Devoted to sailing and public service, Hope Atkinson (1927-2015) made a difference across the South Coast region. She served as town meeting member and library trustee in Dartmouth, president of the Association for the Relief of Aged Women in New Bedford, and high school librarian in Wareham. Throughout her life she was a leader in multiple non-profit programs focusing on conservation, libraries, historic preservation, and elder affairs.
Devoted to sailing and public service, Hope Atkinson (1927-2015) made a difference across many South Coast communities. Hope learned to sail and to lead through the Girl Scout Mariner program in South Dartmouth’s Padanaram. She later served as town meeting member and library trustee in Dartmouth, president of the Association for the Relief of Aged Women (ARAW) in New Bedford, and high school librarian in Wareham.
Hope was born in New Bedford on May 27, 1927 to Hazel P. Tripp and Walter W. Atkinson. She attended New Bedford public schools and summered in South Dartmouth’s Bay View as a child. Hope became a skilled sailor at Padanaram’s New Bedford Yacht Club through the Girl Scout Mariner program led by Louise E. Strongman. Racing weekly at New Bedford Yacht Club, Hope “lived in a Beetle Cat” and won many races. Once she aged out of the Mariners, Hope helped Louise lead the group for many years, teaching other young women how to sail, craft, and perform community service. As a Mariner, Hope made several coastal voyages with world-renowned sailor Irving Johnson aboard his brigantine Yankee. Later, she sailed with the Johnsons on Yankee cruises in Europe. For nearly 20 years, from the late 1970s through the 1990s, Hope and her sister Ruth S. Atkinson chartered a small cruiser on their own and explored French rivers and canals. With Hope as captain and Ruth as first mate/cook, friends joined them as working guests. Hope and Ruth also shared their travels with local libraries and schools through slide presentations and Ruth’s watercolor paintings. A lover of books and reading, Hope studied library science at both Simmons College and the University of Rhode Island, where she received a Master’s in Library Science (MLS). For 25 years, Hope was a high school librarian at Wareham High School, retiring in 1988.
In the early 1970s, the two Atkinson sisters moved to the Russells Mills area of Dartmouth. Hope was elected town meeting member and library trustee, offices she held for 25 years. She was a charter member of Paskamansett Bird Club, serving several terms as president, and was a charter member of Dartmouth Natural Resources Trust, including two years on their board. Hope became a bird bander for the U.S. Fish and Wildlife Service. She was an active member of both the Lloyd Center for Environmental Studies and Allen’s Neck Community Club. Hope also served as president of the Massachusetts Library Trustees Association and Friends of Dartmouth Libraries. She especially supported town initiatives related to conservation, libraries, and historic preservation.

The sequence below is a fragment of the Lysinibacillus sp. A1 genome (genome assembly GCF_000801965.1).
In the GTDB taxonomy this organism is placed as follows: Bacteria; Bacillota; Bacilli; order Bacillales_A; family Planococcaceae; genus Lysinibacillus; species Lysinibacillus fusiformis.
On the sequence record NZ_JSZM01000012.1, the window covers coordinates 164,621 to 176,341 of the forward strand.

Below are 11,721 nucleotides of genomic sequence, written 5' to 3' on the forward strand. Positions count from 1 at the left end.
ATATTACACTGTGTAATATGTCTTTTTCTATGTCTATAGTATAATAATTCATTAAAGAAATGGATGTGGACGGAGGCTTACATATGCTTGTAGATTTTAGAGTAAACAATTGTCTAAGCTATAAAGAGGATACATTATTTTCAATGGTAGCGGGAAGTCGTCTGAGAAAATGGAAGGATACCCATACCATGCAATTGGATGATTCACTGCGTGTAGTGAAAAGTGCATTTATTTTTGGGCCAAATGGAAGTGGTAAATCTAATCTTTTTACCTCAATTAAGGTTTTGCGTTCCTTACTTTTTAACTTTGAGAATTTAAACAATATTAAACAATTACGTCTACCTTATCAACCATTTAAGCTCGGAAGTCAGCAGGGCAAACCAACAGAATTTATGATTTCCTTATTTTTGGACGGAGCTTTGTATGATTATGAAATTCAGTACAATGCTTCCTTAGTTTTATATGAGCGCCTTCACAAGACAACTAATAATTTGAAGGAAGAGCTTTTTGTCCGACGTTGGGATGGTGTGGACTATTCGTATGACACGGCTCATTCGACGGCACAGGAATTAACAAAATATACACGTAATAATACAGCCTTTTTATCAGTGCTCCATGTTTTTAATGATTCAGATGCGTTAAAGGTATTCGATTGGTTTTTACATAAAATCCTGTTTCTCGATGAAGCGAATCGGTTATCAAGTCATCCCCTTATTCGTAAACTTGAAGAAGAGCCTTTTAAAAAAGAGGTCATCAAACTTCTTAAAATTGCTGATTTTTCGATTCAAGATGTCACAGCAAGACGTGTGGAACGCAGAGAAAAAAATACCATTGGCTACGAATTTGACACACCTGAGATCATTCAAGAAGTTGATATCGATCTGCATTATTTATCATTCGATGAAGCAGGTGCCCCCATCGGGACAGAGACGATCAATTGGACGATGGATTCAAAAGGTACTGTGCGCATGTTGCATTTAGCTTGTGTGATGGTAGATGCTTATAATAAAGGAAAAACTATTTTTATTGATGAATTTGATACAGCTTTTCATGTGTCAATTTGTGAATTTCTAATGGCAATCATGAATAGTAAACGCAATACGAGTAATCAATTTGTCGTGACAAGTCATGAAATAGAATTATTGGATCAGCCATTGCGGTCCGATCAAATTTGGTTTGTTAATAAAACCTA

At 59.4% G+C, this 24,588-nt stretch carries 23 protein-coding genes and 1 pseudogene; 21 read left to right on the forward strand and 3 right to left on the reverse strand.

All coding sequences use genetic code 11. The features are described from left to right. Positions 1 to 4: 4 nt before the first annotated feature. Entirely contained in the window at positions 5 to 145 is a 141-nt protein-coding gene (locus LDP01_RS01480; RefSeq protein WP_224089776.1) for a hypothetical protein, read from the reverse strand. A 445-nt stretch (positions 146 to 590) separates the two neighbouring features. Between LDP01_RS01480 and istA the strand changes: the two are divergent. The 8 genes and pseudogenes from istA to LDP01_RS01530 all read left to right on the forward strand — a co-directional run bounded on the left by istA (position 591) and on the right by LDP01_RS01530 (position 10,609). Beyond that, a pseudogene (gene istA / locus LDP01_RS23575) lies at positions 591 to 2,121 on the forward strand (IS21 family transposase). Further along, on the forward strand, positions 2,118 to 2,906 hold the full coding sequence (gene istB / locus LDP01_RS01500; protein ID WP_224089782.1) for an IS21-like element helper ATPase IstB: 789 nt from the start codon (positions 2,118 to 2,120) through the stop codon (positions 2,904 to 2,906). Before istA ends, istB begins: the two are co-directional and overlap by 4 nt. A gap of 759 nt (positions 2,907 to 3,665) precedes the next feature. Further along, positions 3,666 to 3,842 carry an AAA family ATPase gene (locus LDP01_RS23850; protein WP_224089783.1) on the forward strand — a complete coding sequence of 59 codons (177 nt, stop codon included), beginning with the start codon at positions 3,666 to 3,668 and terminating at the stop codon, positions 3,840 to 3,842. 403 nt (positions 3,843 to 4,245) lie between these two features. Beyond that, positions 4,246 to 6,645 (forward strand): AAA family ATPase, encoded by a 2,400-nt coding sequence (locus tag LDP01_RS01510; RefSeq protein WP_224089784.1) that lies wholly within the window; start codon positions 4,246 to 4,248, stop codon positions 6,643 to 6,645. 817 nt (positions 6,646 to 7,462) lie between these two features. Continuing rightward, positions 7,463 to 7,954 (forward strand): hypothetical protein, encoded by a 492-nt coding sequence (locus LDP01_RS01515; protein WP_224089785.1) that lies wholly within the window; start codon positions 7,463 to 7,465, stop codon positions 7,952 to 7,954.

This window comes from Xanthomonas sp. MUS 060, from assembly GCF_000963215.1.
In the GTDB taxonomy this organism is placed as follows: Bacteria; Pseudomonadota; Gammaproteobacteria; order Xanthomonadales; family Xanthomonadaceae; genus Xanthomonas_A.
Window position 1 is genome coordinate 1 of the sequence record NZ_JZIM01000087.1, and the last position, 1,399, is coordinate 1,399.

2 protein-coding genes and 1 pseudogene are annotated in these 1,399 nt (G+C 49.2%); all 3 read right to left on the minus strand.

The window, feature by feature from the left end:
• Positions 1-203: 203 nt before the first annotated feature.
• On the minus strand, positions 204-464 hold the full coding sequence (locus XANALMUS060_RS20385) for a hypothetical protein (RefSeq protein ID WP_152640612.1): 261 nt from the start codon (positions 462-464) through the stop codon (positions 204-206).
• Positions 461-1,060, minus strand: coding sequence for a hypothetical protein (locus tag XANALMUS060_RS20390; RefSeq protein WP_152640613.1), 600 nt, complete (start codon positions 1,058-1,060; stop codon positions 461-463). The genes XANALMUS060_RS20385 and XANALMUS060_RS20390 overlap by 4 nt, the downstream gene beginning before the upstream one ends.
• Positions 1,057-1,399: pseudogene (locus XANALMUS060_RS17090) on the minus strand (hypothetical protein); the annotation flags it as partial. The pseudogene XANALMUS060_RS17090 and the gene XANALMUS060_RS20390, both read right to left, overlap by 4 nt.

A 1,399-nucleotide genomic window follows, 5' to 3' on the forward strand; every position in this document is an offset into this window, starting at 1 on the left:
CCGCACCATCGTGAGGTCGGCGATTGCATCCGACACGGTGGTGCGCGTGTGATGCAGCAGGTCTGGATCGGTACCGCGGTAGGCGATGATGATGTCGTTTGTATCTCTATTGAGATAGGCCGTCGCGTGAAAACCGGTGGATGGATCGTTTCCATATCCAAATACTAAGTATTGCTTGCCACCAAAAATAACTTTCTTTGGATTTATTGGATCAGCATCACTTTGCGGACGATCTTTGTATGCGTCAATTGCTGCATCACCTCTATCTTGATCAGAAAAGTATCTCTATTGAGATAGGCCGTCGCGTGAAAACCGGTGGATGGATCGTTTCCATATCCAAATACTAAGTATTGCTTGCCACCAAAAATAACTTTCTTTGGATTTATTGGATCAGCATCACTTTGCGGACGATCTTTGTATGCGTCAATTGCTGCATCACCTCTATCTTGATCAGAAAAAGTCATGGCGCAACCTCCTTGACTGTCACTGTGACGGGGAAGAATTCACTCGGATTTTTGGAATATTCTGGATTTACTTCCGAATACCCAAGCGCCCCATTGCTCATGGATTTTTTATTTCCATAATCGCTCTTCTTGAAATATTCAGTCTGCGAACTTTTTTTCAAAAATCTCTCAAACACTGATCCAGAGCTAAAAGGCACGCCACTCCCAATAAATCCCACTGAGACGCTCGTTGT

Hope’s impact extended beyond Dartmouth. She was a charter member of the Westport Historical Society as well as the Manomet Center for Conservation Sciences in Plymouth. She also served on the Advisory Board of the Governor’s Council on Elder Affairs. To foster creativity, Hope and Ruth generously supported the Co-Creative Center (a mixed use development featuring an art gallery, education and meeting spaces) in downtown New Bedford and are named among the Center’s Pioneers for Innovation.
In 1991, Hope joined the board of the Association for the Relief of Aged Women (ARAW) in New Bedford. In 1994, she was elected president of ARAW and held that office for 10 years, when it was an all-volunteer organization. After guiding ARAW through a comprehensive strategic planning process, Hope spearheaded the effort to hire a paid administrator for the Association; a paid executive director was hired by ARAW in 2007. Hope left the board in 2012, always remaining steadfast in her commitment to ARAW’s founding principle, “not alms alone, but a friend.”
Hope was a lifelong member of the Old Dartmouth Historical Society, which governs the New Bedford Whaling Museum. The generous bequest of Hope and Ruth Atkinson to the New Bedford Whaling Museum helps to grow the Museum’s endowment, supports the Panorama project, and maintains the Museum’s German Christmas village, with figurines collected by their father. The Museum welcomed the sisters into the Bourne Society and honored their devotion to sailing and to public service by naming the Sailors’ (lecture) Series in their memory.
Ann O’Leary, Emily Bourne Research Fellow, and Rosemary Saber
- Beneker, Katrina. “Whaling Museum Welcomes Atkinson Sisters to the Bourne Society.”
New Bedford Whaling Museum, https://www.whalingmuseum.org/bourne-society/whaling-museum-welcomes-atkinson-sisters-bourne-society/.
- “Hope Atkinson.” Dignity Memorial, https://www.dignitymemorial.com/obituaries/dartmouth-ma/hope-atkinson-6641435.
- McHugh, Erin. “Fwd: Profiles for Hope and Ruth Atkinson.” Received by Deborah Brooke and Rosemary Saber, 27 Oct. 2020.